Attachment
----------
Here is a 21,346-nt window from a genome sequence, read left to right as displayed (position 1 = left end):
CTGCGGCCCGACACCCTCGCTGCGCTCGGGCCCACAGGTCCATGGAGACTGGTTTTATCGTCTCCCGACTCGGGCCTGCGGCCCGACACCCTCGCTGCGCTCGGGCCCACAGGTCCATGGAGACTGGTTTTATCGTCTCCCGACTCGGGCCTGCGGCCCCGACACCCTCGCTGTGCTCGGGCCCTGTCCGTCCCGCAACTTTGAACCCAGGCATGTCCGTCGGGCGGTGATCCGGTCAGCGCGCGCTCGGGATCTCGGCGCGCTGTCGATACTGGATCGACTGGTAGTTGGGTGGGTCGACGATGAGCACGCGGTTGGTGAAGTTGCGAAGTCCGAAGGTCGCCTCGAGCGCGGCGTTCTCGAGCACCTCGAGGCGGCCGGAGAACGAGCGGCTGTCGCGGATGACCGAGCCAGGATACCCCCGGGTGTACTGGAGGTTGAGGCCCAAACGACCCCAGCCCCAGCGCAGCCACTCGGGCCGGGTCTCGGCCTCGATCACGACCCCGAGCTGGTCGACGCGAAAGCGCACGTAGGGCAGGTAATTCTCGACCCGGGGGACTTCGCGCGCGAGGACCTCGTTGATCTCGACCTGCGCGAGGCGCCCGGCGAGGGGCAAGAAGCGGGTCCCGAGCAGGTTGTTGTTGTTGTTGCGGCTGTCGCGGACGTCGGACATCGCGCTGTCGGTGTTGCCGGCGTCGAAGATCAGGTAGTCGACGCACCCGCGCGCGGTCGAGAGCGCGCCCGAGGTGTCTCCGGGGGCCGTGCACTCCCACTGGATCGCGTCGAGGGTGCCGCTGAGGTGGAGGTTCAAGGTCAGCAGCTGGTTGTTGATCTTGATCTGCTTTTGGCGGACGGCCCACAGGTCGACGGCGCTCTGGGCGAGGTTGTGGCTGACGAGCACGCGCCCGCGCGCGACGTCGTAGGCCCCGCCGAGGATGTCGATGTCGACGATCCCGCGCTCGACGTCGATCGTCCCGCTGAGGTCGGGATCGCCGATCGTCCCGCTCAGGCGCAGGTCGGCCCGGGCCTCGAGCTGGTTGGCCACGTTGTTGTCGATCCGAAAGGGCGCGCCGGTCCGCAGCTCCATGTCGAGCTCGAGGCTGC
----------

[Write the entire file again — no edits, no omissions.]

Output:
Here is a 21,346-nt window from a genome sequence, read left to right as displayed (position 1 = left end):
CTGCGGCCCGACACCCTCGCTGCGCTCGGGCCCACAGGTCCATGGAGACTGGTTTTATCGTCTCCCGACTCGGGCCTGCGGCCCGACACCCTCGCTGCGCTCGGGCCCACAGGTCCATGGAGACTGGTTTTATCGTCTCCCGACTCGGGCCTGCGGCCCCGACACCCTCGCTGTGCTCGGGCCCTGTCCGTCCCGCAACTTTGAACCCAGGCATGTCCGTCGGGCGGTGATCCGGTCAGCGCGCGCTCGGGATCTCGGCGCGCTGTCGATACTGGATCGACTGGTAGTTGGGTGGGTCGACGATGAGCACGCGGTTGGTGAAGTTGCGAAGTCCGAAGGTCGCCTCGAGCGCGGCGTTCTCGAGCACCTCGAGGCGGCCGGAGAACGAGCGGCTGTCGCGGATGACCGAGCCAGGATACCCCCGGGTGTACTGGAGGTTGAGGCCCAAACGACCCCAGCCCCAGCGCAGCCACTCGGGCCGGGTCTCGGCCTCGATCACGACCCCGAGCTGGTCGACGCGAAAGCGCACGTAGGGCAGGTAATTCTCGACCCGGGGGACTTCGCGCGCGAGGACCTCGTTGATCTCGACCTGCGCGAGGCGCCCGGCGAGGGGCAAGAAGCGGGTCCCGAGCAGGTTGTTGTTGTTGTTGCGGCTGTCGCGGACGTCGGACATCGCGCTGTCGGTGTTGCCGGCGTCGAAGATCAGGTAGTCGACGCACCCGCGCGCGGTCGAGAGCGCGCCCGAGGTGTCTCCGGGGGCCGTGCACTCCCACTGGATCGCGTCGAGGGTGCCGCTGAGGTGGAGGTTCAAGGTCAGCAGCTGGTTGTTGATCTTGATCTGCTTTTGGCGGACGGCCCACAGGTCGACGGCGCTCTGGGCGAGGTTGTGGCTGACGAGCACGCGCCCGCGCGCGACGTCGTAGGCCCCGCCGAGGATGTCGATGTCGACGATCCCGCGCTCGACGTCGATCGTCCCGCTGAGGTCGGGATCGCCGATCGTCCCGCTCAGGCGCAGGTCGGCCCGGGCCTCGAGCTGGTTGGCCACGTTGTTGTCGATCCGAAAGGGCGCGCCGGTCCGCAGCTCCATGTCGAGCTCGAGGCTGC